This week, I downloaded a bunch of mashups, including one of Christina Aguilera’s "Genie in a Bottle" and Sonic Youth’s "Dirty Boots" called "Dirty Bottle."


Things Get Increasingly Grim for The Sopranos, Indie Cinema, Ben Arthur and Natalie Wood
March comes in like a Mel Gibson movie about Jesus and goes out like a Clear Channel station no longer carrying Howard Stern. The winter of our discontent is almost over, just in time for the spring of even more discontent, especially if you’re a Met fan. Yes, it’s that time of the year again. The weather thaws along with, hopefully, the culture, as The Sopranos returns, college basketball positions itself for the NCAA tournament and certain Democratic candidate John Kerry tries to beat around the Bush. And has anyone figured out yet what Robin Williams and Bobcat Goldthwaite were doing together at the Oscars?

1. The Sopranos: David Chase’s remarkable series returns to HBO this Sunday after a 15-month absence (the last episode ran Dec. 2002) darker and more ominous than ever, opening with Meadow running over the now-absent Tony Soprano’s newspaper in the driveway and a bear foraging through the garbage in place of his beloved ducks. Tony is now living with his sister Janice in his late mother’s old house, and in the final stages of his divorce from Carmela, who is looking to take him for all he’s worth. Son A.J. is more sullen and angry than ever while various mobsters convicted in the real-life RICO violations in the mid-‘80s are out and back to reclaim their turf. Cast newcomers include Steve Buscemi as Tony’s cousin who comes out of jail and wants to go straight as a massage therapist, and a former mob boss played by a threatening Robert Loggia. Classic moment: a stroke-befuddled Uncle Junior watching Curb Your Enthusiasm convinced Larry and Jeff are really him and Bobby Bacala. Talk about art imitating TV imitating life. (Roy Trakin)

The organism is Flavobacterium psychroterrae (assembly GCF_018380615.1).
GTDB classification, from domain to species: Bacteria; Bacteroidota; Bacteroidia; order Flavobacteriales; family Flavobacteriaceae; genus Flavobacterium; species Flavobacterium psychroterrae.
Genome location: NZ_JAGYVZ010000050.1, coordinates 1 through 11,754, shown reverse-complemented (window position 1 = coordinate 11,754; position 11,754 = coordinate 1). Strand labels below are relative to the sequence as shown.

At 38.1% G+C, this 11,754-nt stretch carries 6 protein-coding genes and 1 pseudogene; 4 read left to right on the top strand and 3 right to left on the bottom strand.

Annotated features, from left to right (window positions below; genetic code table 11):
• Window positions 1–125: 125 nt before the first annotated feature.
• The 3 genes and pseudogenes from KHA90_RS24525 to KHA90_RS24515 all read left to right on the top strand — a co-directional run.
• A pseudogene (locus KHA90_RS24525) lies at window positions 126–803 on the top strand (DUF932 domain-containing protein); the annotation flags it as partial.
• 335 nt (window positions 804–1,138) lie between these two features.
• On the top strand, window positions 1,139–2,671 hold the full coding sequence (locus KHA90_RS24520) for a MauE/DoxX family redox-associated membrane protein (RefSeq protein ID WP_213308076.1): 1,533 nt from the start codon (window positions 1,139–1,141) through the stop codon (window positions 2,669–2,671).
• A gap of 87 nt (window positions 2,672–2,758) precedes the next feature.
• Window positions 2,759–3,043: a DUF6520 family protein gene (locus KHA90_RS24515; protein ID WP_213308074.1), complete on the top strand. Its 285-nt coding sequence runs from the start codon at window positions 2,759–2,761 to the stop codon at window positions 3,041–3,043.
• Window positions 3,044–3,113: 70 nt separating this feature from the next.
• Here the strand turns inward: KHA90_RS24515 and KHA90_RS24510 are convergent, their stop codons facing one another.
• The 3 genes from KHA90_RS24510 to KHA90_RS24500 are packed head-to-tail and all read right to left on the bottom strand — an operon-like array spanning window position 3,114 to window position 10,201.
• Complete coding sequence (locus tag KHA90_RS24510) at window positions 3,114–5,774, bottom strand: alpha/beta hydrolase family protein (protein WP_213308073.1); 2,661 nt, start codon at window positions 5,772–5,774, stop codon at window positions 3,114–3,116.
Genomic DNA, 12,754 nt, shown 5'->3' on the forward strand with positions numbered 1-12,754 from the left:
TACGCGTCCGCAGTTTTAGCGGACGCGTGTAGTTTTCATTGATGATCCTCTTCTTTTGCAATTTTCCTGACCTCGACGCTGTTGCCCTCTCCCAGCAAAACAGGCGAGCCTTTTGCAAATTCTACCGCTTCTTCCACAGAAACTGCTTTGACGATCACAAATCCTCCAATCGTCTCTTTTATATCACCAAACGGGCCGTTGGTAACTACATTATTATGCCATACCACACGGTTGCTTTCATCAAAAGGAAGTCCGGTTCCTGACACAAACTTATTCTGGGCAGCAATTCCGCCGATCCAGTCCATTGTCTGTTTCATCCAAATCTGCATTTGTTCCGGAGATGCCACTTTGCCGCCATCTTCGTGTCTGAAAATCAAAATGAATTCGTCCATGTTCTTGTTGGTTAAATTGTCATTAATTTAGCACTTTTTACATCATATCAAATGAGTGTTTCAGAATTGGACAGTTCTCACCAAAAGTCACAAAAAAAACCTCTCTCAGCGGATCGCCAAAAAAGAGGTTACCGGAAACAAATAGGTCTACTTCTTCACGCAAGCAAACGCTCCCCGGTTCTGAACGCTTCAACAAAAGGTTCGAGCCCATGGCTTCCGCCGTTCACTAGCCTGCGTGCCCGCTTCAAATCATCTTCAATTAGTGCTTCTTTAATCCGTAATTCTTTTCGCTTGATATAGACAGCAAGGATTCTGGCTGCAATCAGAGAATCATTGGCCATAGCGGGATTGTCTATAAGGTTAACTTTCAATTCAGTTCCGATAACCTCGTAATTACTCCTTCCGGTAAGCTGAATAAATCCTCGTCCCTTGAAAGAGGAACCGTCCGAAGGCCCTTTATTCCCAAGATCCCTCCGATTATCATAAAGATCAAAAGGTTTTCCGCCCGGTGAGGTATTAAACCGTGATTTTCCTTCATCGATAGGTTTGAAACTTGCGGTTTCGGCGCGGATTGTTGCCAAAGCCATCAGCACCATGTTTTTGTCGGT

2. Peter Biskind, Down & Dirty Pictures: Miramax, Sundance and the Rise of Independent Film (Simon & Schuster): The Weinstein brothers brought the notion of "indie" pictures into the mainstream—and they did it by playing the margins and upping the awareness. What started out as a good thing has spun off its access and become just as co-opted as everything it rebelled against. Biskind’s book looks at the dynamics, power plays, erosion and reality of how it all went down. Barbarians at the Gate for the cineaste set. (Holly Gleason)